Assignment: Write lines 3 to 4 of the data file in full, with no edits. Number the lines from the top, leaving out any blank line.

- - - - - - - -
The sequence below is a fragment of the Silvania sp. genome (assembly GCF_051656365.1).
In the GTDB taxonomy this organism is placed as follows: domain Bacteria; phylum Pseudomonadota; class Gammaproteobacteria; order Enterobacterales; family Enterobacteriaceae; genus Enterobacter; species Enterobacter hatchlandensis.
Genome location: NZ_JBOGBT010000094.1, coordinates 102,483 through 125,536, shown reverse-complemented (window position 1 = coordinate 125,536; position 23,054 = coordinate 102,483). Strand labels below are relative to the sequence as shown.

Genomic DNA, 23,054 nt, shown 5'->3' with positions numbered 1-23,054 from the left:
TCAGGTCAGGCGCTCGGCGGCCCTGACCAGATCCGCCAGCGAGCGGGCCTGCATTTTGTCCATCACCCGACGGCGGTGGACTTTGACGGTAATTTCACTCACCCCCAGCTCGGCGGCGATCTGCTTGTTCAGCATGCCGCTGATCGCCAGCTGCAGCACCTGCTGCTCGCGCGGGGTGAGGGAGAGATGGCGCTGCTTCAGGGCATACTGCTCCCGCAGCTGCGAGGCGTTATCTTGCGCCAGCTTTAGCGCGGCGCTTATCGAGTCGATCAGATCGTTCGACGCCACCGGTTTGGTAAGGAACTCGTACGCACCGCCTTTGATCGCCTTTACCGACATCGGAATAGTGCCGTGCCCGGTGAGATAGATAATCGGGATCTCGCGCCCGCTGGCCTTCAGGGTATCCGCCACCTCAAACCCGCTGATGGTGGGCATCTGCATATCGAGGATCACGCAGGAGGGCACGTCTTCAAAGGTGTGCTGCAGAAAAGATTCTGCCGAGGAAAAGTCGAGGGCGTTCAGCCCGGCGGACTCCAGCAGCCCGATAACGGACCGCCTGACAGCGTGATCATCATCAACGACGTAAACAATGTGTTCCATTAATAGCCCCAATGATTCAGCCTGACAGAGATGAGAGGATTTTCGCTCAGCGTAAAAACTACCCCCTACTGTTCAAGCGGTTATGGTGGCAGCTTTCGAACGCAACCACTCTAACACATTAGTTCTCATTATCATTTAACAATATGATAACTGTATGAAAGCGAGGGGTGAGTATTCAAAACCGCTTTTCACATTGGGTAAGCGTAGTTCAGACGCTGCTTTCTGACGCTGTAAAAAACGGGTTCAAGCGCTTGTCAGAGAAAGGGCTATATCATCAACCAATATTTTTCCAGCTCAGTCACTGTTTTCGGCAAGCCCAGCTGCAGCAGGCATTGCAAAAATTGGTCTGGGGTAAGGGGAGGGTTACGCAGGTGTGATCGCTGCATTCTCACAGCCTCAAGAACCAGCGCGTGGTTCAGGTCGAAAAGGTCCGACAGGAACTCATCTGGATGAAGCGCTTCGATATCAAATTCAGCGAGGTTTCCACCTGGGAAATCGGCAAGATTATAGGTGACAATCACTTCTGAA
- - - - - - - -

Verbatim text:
Genome location: NZ_JBOGBT010000094.1, coordinates 102,483 through 125,536, shown reverse-complemented (window position 1 = coordinate 125,536; position 23,054 = coordinate 102,483). Strand labels below are relative to the sequence as shown.

Genomic DNA, 23,054 nt, shown 5'->3' with positions numbered 1-23,054 from the left: